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1969 - College of the Canyons opens with first class of students in temporary quarters at Hart High School [story]


Commentary by Evelyne Vandersande
| Thursday, Feb 23, 2017

We are just recovering from the Lucifer storm, and 4 inches of rain have soaked the Newhall area. Many branches were flying in the air, and many trees tumbled down with the storm.

My husband was surprised to see so many birds at our bird feeders in spite of the elements being out of control around us. Birds have a very high metabolism, so they need to eat very often, in spite of the torrential rain.

Also, the nesting season has started, and they all need to be in the best of health to attract a partner and reproduce – one of the most important objectives in their lives. Having bird feeders full during this difficult time for them to find food was one small step to help keep them alive; it would also keep alive the rats that would come at night to eat the seeds fallen on the ground…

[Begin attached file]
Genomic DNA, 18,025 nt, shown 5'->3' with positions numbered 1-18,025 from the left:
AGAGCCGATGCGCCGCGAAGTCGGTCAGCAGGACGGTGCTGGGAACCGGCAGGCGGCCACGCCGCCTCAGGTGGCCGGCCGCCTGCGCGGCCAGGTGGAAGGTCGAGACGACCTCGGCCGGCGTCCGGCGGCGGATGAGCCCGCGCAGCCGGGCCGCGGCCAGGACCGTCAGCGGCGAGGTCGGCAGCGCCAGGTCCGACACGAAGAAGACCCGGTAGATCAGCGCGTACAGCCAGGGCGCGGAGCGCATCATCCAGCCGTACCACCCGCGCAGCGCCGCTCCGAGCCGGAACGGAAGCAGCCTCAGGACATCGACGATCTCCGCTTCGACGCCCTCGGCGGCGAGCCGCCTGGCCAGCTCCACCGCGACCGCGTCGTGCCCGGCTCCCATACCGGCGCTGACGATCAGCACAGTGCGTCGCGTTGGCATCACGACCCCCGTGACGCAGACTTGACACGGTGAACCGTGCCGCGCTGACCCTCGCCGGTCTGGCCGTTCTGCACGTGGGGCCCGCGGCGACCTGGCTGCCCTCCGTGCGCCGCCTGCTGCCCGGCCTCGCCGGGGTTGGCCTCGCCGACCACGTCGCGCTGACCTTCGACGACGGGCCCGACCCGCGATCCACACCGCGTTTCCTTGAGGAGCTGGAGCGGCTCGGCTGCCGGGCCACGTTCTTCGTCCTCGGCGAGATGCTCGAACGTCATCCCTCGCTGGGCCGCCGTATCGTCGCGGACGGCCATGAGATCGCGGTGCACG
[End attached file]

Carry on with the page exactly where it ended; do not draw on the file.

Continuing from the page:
I started to think about this “animal rescue” –  feeding the birds is acceptable but not really feeding the rats or even worse, feeding the coyotes. Sometimes the situation doesn’t seem to make sense, so it could be a good time to review a few rules about “rescuing.”

If you leave food for coyotes (which is illegal, by the way) they will feel welcome at your house. They will depend on being fed by you, your neighbors will get scared, the pets will get killed, the contents of your garbage cans will be spread around. Do you see where this is going? Also, there is no way you can provide the balanced diet the animals will find in the wild, so do not try to feed any wildlife – even if they look sooo cute.

The baby rabbits will find what they want to eat in your yard. So will the squirrels, so just look at them and enjoy them. About the only animal you can safely feed are birds, I guess, and please, keep your pets indoors.

You fear the coyotes but are you aware that a great horned howl has the strength to carry off a cat?